On a second thought, I like the idea of just pushing a button as well.

    Getting rid of cables would be a nice feature as well, come to think of it. I realize I get wires in exchange, but those will be thin and easy to get out of harms way.

    Off the top of my head, I can't come up with other benefits


    Magura

  36. #36
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    Quote Originally Posted by blackgriffen_1 View Post
    Haha on a college student's budget, I may have to take a raincheck on that idea. But if I could I definitely would.
    Keep the offer in mind.

    I guess you're not planning on spending the rest of your life as a college student ?



    Magura

  37. #37
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    Quote Originally Posted by Mr.Magura View Post
    ...Can't help to think it's pretty funny that they show up that far from home....
    When Prince Henry's sailors made it to Goa, India they were shocked to find all sorts of Northern European goods available in the markets, back in the early 1400's. Trade routes are everywhere!

  38. #38
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    Loving this thread.
    Maybe the full tale of travel will come out over time. Makes me think of a message in a bottle being picked up after many years of floating about.
    Some stunning work Mr Magura.

  39. #39
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    Quote Originally Posted by Mr.Magura View Post
    You mean besides being lighter, faster, having no cable issues, and so on?
    Where do the weight savings come from? I figured with the added battery and servo weight, it would be a wash.

  40. #40
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    Quote Originally Posted by bad mechanic View Post
    Where do the weight savings come from? I figured with the added battery and servo weight, it would be a wash.
    If you add up the weight of a full outer and inner cable, plus the shifter, and subtract a 15g LiPo cell, a 15g computer, a 10g button, some 20g of wires, a servo that essentially does not add much to the weight of the derailleur, as it will be part of the load bearing construction, you will end up with a weight saving.

    The gear cable alone is like 60g (inner + outer + fittings).
    The shifter is another 125g average (guessing here, I just know that a XT shifter is close to 130g).

    The way Shimano have done it, is not all that smart, as they require a lot of power, thus a big battery. They have essentially just mounted a servo on the old style derailleur of theirs.
    Not smart in my opinion, as servo control opens up for linear motion control.

    So they ended up with a clumsy cling-on instead of an elegant, light and fast solution.


    Magura

  41. #41
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    Personally, I liked my idea of push-button shifting actuating stem-mounted servos that pulled traditional cables...not so much to be the latest or greatest, but because I am committed to older bike frames and parts, and like to be able to retro-fit to modernize. Keep the derailleurs you like, run traditional cables, have crisp and measured shifts. Probably dumb, but ce la vie.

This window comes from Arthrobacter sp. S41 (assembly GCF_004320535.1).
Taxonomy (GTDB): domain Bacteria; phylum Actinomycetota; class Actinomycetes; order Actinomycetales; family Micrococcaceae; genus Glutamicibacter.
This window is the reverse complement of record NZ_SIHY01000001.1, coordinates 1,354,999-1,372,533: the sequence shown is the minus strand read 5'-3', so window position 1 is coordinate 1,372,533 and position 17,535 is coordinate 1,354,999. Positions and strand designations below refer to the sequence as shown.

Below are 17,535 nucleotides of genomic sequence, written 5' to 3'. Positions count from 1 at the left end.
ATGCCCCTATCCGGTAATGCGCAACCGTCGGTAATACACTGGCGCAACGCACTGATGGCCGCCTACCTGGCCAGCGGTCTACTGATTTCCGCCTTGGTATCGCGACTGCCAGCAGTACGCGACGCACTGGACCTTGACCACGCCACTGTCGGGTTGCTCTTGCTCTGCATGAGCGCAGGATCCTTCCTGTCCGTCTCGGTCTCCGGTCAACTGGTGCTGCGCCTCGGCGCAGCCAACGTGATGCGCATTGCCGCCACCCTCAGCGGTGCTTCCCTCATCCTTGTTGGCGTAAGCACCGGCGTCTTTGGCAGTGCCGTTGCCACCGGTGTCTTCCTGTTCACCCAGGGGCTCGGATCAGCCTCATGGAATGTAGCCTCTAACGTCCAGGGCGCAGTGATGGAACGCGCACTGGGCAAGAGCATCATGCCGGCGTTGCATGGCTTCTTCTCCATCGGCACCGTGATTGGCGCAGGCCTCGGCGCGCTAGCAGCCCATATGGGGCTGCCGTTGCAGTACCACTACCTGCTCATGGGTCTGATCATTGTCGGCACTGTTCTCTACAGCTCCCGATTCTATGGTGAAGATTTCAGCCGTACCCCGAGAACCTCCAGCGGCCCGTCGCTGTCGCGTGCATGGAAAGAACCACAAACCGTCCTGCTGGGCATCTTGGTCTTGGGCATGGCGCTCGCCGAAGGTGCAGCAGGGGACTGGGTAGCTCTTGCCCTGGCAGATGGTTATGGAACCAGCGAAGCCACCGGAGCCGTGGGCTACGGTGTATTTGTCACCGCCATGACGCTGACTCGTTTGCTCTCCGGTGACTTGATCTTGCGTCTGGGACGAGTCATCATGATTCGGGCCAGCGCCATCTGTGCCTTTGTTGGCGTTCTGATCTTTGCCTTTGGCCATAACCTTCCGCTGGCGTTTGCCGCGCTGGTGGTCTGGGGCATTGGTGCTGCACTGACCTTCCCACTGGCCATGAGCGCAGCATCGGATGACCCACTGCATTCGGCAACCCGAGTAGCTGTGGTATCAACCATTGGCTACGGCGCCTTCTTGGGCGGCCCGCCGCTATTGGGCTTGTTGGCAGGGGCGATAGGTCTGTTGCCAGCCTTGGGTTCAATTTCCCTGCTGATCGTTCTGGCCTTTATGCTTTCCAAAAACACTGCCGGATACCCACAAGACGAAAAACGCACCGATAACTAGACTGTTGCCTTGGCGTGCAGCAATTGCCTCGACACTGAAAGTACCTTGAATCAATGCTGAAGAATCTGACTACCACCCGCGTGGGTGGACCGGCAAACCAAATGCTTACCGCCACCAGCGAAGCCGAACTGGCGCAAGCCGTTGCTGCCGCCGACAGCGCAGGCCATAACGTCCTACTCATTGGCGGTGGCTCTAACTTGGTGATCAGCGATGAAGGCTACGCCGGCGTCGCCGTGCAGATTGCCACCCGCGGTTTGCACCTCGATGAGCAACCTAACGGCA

Related but different, anyone try the TRP Parabox cable/hydraulic brake system? Keep your favorite levers running cables into stem-mounted master cylinder, hydraulic lines out to discs...they work well and are pretty nicely made systems. My2c

  42. #42
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    Quote Originally Posted by karlcycle View Post
    Personally, I liked my idea of push-button shifting actuating stem-mounted servos that pulled traditional cables...not so much to be the latest or greatest, but because I am committed to older bike frames and parts, and like to be able to retro-fit to modernize. Keep the derailleurs you like, run traditional cables, have crisp and measured shifts. Probably dumb, but ce la vie.
    Related but different, anyone try the TRP Parabox cable/hydraulic brake system? Keep your favorite levers running cables into stem-mounted master cylinder, hydraulic lines out to discs...they work well and are pretty nicely made systems. My2c
    I made a Parabox lookalike some 20 years ago, actually that was the beginning of the hydraulic derailleur project back then.

    Today I see little point in all that, it would have to be due to sentiments if done like that now.
    I however also have some real old bikes around, so whom am I to say so


    Magura

  43. #43
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    Quote Originally Posted by Mr.Magura View Post
    Keep the offer in mind.

    I guess you're not planning on spending the rest of your life as a college student ?



    Magura
    Indeed not sir! My hopes and dreams are to complete a Mechanical or Human-Centered Design Engineering degree at my college, then transition into either aerospace or computing project management. I've seriously considered bicycle/component design, but as you've shown in the brake forum, mainstream manufacturers are far behind the curve of what is technologically possible. If you ever get out to the west coast of the US again, soon, I'll make a trip out of it!